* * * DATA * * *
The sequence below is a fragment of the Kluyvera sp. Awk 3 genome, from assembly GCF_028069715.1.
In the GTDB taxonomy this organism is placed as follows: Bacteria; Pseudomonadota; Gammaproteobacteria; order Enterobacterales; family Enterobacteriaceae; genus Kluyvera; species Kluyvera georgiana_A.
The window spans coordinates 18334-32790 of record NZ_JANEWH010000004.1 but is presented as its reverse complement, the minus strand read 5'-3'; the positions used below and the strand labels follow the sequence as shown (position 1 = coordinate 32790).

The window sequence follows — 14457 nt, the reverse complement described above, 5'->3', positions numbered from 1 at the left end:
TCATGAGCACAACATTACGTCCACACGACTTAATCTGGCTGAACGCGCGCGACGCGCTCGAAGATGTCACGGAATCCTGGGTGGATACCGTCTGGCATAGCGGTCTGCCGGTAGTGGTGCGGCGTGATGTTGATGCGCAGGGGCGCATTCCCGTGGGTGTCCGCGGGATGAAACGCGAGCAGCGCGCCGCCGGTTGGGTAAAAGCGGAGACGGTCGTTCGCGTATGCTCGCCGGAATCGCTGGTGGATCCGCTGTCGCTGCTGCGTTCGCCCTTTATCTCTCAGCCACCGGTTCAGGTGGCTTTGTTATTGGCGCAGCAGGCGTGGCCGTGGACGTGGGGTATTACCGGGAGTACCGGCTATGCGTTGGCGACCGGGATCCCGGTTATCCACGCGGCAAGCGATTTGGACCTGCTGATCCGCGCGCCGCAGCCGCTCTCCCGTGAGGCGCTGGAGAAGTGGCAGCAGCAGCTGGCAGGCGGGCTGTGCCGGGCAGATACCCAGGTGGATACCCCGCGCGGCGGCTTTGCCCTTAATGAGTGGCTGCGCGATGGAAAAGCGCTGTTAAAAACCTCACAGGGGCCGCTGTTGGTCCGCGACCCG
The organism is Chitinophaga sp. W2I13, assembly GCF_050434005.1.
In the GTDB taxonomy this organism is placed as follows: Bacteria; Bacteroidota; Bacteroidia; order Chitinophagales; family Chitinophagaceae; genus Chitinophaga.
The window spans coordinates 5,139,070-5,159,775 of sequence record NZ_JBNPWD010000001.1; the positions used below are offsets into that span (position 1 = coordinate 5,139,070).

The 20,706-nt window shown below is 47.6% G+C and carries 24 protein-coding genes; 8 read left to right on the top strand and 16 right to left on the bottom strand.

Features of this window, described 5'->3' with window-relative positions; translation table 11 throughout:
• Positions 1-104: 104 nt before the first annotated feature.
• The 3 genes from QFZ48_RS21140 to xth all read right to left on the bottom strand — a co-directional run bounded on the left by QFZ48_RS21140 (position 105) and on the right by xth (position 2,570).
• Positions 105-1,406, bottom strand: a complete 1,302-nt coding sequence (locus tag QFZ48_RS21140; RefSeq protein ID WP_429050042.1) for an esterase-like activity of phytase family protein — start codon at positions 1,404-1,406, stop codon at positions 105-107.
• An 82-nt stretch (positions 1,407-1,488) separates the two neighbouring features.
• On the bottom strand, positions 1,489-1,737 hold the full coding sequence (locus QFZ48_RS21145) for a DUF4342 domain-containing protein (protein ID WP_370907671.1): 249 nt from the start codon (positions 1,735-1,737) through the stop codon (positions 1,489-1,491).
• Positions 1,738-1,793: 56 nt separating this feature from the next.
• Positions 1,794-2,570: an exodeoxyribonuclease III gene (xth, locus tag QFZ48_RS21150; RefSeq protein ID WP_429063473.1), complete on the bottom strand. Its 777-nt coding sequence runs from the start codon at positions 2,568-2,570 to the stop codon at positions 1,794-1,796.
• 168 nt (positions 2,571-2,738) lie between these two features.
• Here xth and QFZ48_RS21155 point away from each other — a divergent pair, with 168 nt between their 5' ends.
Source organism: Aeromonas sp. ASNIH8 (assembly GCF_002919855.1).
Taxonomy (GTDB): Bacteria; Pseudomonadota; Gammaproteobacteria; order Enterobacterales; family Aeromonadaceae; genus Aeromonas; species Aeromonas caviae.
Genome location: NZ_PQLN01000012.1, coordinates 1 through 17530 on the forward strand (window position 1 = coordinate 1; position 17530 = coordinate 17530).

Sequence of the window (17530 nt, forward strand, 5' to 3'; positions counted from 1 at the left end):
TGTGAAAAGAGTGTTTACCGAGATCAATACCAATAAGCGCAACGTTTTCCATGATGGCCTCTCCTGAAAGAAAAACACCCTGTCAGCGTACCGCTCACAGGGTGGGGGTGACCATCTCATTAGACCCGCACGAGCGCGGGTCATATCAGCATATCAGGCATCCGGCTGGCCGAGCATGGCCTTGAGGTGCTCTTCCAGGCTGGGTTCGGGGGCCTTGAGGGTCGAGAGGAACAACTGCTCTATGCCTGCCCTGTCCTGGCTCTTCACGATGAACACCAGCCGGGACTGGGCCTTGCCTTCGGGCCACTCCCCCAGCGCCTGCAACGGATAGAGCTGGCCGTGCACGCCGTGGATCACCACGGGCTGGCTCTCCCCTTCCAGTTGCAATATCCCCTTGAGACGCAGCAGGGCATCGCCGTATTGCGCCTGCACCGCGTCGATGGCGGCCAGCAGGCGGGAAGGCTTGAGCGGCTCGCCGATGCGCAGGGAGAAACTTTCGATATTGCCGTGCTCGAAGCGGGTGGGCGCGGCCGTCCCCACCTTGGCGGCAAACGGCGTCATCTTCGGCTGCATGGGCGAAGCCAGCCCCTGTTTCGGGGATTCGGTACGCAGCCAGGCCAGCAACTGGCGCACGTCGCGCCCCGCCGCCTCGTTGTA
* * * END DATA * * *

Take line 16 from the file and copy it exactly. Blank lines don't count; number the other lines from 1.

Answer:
• Positions 1,738-1,793: 56 nt separating this feature from the next.